About the Mountain Lion
The U.S. Fish and Wildlife Service recently removed the Eastern Cougar (puma concolor), also known as the Mountain Lion, from the endangered species list classifying the cat officially "extinct". After conducting a recent survey of approximately 600 scientists and wildlife service rangers in 21 eastern United States, the Fish and Wildlife Service concluded that the eastern sub-species of the Mountain Lion (puma concolor) no longer exists. We believe they do! The Mountain Lion is the largest of the American cats. With a range from the Yukon territory of Canada to the southernmost region of the Andes in South America, the Mountain Lion has the most expansive habitat of any large mammal in the Western Hemisphere. However, there has been very little concrete evidence of the large cats living very far east of their current range. Stories of Mountain Lion sightings are common in the American states east of the Mississippi River, but such sightings are almost always unverified due to lack of real photographic proof. Nowhere in America are the facts about the Mountain Lion's range more speculative than in the eastern Tennessee and western North Carolina region known as the Great Smoky Mountains National Park. With over 9 million visitors each year, the GSMNP is the most visited national park in all of the United States. It is no surprise that many reports are made of Mountain Lion sightings in the park. The Mountain Lions (and Red Wolves) were once common the area into the late 1800s with the last 100% proven instance of a mountain lion living in the region was in the winter of 1920. Tom Sparks, a resident of what is now the national park, was attacked by a Mountain Lion (also known as a Panther, Cougar, or Puma) and the cat was later killed. According to Don Linzey, author of Mammals of the Great Smoky Mountains National Park, there were 43 reported sightings of the cats between 1908 and 1976. Sightings have become increasingly more common since the increase in tourism to the park over the last 30 years since the data was taken. Sightings of large cats now average 7 per year in the GSMNP.
Why Do It:
The purpose of this project is to once and for all retrieve photographic evidence of large predatory cats in the Great Smoky Mountains National Park. We hope to ultimately prove that these mammals still roam the land of the United States east of the Mississippi River...and get them back on the Endangered Species list. Another reason we want to do this project is to create an amazing set of photos. This project will allow us to finally write and illustrate a full-color book featuring some of the most elusive animals in the area.
How Will We Do It:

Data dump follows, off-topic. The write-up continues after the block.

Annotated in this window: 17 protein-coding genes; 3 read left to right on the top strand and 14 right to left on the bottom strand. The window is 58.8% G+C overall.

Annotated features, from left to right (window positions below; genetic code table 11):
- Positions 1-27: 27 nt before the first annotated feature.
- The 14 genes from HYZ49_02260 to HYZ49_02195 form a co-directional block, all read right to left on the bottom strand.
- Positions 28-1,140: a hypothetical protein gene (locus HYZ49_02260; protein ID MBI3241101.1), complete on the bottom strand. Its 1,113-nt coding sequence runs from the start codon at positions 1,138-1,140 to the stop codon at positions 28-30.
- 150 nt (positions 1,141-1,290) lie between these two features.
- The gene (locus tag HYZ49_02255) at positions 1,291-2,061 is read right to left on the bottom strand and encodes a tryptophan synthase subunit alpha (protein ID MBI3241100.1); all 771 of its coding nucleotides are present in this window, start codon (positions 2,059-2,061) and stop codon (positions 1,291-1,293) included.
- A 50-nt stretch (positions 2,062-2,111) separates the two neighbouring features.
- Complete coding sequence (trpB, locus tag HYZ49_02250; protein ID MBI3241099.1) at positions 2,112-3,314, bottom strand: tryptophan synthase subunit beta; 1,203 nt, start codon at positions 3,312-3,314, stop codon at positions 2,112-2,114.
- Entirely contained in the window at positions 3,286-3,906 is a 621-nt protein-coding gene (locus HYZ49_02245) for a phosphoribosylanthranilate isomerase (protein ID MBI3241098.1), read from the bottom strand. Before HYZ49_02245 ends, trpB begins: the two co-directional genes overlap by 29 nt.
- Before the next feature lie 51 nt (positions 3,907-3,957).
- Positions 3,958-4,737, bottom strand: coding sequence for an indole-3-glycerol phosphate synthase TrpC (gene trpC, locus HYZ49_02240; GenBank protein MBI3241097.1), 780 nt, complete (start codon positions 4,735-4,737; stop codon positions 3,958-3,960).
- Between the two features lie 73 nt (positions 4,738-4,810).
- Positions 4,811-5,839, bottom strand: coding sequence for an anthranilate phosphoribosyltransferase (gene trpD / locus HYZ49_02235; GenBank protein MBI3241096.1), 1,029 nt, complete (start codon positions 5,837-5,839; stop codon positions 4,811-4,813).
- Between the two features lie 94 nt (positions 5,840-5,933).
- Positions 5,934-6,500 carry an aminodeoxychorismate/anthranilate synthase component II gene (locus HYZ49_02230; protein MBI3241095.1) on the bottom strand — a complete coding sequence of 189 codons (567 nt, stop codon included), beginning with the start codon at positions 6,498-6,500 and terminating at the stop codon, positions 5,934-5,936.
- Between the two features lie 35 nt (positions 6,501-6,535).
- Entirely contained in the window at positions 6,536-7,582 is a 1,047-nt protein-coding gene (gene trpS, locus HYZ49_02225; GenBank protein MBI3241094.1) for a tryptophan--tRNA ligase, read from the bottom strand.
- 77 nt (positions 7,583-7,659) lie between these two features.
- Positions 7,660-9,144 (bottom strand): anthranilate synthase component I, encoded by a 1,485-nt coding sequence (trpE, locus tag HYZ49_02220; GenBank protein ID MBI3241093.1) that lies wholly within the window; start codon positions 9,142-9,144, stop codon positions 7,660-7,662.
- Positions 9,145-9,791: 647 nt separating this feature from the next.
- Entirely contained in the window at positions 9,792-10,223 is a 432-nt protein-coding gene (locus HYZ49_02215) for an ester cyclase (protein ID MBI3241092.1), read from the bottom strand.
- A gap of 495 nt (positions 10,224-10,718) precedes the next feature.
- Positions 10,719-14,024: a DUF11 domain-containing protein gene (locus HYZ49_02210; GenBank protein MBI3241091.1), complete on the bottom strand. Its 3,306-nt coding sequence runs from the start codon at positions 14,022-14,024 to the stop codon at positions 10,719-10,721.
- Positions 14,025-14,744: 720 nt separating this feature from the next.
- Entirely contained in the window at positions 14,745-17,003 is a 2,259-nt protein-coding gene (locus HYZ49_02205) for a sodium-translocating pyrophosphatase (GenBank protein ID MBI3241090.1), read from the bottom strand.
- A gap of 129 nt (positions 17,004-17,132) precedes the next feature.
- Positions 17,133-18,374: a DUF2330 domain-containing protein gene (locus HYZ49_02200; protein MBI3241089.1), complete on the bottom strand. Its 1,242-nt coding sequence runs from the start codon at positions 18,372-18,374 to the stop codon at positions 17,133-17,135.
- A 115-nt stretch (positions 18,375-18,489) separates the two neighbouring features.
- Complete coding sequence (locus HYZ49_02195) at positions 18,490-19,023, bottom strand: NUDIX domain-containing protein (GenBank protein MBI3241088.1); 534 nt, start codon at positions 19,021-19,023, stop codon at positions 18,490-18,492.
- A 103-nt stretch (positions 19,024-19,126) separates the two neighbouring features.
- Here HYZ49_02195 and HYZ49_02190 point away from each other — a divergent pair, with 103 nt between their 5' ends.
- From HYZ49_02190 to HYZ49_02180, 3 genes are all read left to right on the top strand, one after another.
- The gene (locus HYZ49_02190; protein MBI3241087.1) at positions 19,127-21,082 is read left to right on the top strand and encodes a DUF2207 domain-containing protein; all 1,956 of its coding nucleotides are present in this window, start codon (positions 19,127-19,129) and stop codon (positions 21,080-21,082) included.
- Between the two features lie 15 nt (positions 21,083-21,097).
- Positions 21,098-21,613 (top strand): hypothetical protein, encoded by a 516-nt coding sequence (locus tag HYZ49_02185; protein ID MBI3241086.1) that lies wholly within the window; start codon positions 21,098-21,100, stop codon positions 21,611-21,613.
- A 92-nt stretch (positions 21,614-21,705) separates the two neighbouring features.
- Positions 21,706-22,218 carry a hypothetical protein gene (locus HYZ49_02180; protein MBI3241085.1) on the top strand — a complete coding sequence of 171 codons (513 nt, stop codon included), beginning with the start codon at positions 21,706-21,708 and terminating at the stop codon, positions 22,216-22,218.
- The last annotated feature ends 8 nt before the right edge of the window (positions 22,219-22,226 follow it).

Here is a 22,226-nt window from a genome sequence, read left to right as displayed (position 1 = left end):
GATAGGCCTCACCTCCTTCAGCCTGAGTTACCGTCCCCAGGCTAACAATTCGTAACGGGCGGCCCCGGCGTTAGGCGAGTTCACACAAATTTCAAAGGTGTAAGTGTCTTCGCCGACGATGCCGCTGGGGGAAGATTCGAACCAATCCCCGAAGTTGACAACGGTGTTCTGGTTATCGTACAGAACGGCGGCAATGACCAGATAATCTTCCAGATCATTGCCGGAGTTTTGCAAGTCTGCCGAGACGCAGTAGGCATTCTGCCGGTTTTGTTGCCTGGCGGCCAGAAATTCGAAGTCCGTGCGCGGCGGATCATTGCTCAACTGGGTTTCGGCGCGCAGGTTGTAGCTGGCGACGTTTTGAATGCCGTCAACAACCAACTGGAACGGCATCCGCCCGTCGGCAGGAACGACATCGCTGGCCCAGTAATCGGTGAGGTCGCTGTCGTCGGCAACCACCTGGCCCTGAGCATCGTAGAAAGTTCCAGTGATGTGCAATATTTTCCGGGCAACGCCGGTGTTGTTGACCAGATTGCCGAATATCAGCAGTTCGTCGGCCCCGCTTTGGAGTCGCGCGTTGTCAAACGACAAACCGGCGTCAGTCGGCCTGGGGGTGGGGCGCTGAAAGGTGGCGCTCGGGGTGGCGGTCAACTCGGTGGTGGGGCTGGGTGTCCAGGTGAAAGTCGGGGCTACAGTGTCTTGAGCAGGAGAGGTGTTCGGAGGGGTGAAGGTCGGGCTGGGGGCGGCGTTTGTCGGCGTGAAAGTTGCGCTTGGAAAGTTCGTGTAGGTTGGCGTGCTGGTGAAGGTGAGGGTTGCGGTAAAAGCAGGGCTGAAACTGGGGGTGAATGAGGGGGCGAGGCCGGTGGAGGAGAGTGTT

Photographer Isaac Cogdill and adventurer Rob Watson will document a 7 day stake-out of the backcountry of the Great Smoky Mountains National Park in search of the Mountain Lions that are now classified as extinct. As the project is carried out, Isaac and Rob will stay at a single-tent backcountry camp site for seven days supplied with all the gear needed to record and document the many species of large mammals and other rare and exotic plants and animals of the Great Smoky Mountains National Park. The goal is to return with evidence of these large cats as well as many photographs of the main prey of the Mountain Lions, the White-tailed Deer and daily activities of all animals of the park from Black Bears and Bobcats to Coyotes, Owls, and Falcons. The entire collection of observations, field notes, information of various species encountered, and photographs from the excursion will be compiled into a full-color, bounded, softcover book. In addition to the books, limited edition prints of the projects photos will be made solely for contributors.
What Needs Funded:
Nearly everything needed to complete this project is at hand: Tent, sleeping bags, ropes, rain gear, photo gear, remote cameras, audio recorder, laptops, maps, GPS, first-aid, outdoor clothing, packs, etc. Funding for this project will be used to rent a super telephoto lens and an extra battery that will accompany existing photographic equipment, a solar charger to power our small netbook computer and charge batteries for headlamps and cameras. Funds will also be used to offset transportation costs and for miscellaneous items such as casting materials as well as the production of prints and books. ANY EXTRA FUNDING over the goal amount will go to the purchase of additional books that will be donated to local school libraries.
What If We Return Without Proof:
The blog and full-color book will contain many photos and textual observations taken during the week long project as well as descriptions of the many species photographed during our stay. The success of this project will educate many people about the Mountain Lion and give a glimpse into the behind-the-scenes lives of some of the many animals that allure visitors to the Great Smoky Mountains National Park and will inspire us to continue searching for the last remnants of the Eastern Mountain Lion.
Video Music: Re-Entry by Lee Rosevere and This Old Town by Isaac Graham
Two Cougar Photos by David Tyrer flickr.com/photos/8321586@N07/
Have a question? If the info above doesn't help, you can ask the project creator directly.
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